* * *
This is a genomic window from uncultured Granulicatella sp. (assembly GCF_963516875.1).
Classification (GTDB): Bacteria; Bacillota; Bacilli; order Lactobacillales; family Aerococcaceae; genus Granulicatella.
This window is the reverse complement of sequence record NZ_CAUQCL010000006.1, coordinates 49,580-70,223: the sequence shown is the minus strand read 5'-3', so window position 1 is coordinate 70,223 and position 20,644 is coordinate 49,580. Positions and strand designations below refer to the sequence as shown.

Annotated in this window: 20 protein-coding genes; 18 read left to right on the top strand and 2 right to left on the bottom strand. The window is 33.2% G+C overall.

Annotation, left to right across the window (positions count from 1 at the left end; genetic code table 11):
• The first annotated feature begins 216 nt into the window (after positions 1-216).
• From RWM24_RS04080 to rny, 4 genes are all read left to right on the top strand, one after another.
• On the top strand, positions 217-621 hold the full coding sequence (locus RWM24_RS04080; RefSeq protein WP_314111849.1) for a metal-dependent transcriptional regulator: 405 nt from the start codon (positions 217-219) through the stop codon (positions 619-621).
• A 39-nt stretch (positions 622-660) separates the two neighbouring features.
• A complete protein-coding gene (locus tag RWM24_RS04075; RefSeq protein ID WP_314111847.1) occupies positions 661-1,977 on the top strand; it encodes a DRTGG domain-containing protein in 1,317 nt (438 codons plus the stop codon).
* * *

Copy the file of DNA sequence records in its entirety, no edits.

This is a genomic window from uncultured Granulicatella sp. (assembly GCF_963516875.1).
Classification (GTDB): Bacteria; Bacillota; Bacilli; order Lactobacillales; family Aerococcaceae; genus Granulicatella.
This window is the reverse complement of sequence record NZ_CAUQCL010000006.1, coordinates 49,580-70,223: the sequence shown is the minus strand read 5'-3', so window position 1 is coordinate 70,223 and position 20,644 is coordinate 49,580. Positions and strand designations below refer to the sequence as shown.

Annotated in this window: 20 protein-coding genes; 18 read left to right on the top strand and 2 right to left on the bottom strand. The window is 33.2% G+C overall.

Annotation, left to right across the window (positions count from 1 at the left end; genetic code table 11):
• The first annotated feature begins 216 nt into the window (after positions 1-216).
• From RWM24_RS04080 to rny, 4 genes are all read left to right on the top strand, one after another.
• On the top strand, positions 217-621 hold the full coding sequence (locus RWM24_RS04080; RefSeq protein WP_314111849.1) for a metal-dependent transcriptional regulator: 405 nt from the start codon (positions 217-219) through the stop codon (positions 619-621).
• A 39-nt stretch (positions 622-660) separates the two neighbouring features.
• A complete protein-coding gene (locus tag RWM24_RS04075; RefSeq protein ID WP_314111847.1) occupies positions 661-1,977 on the top strand; it encodes a DRTGG domain-containing protein in 1,317 nt (438 codons plus the stop codon).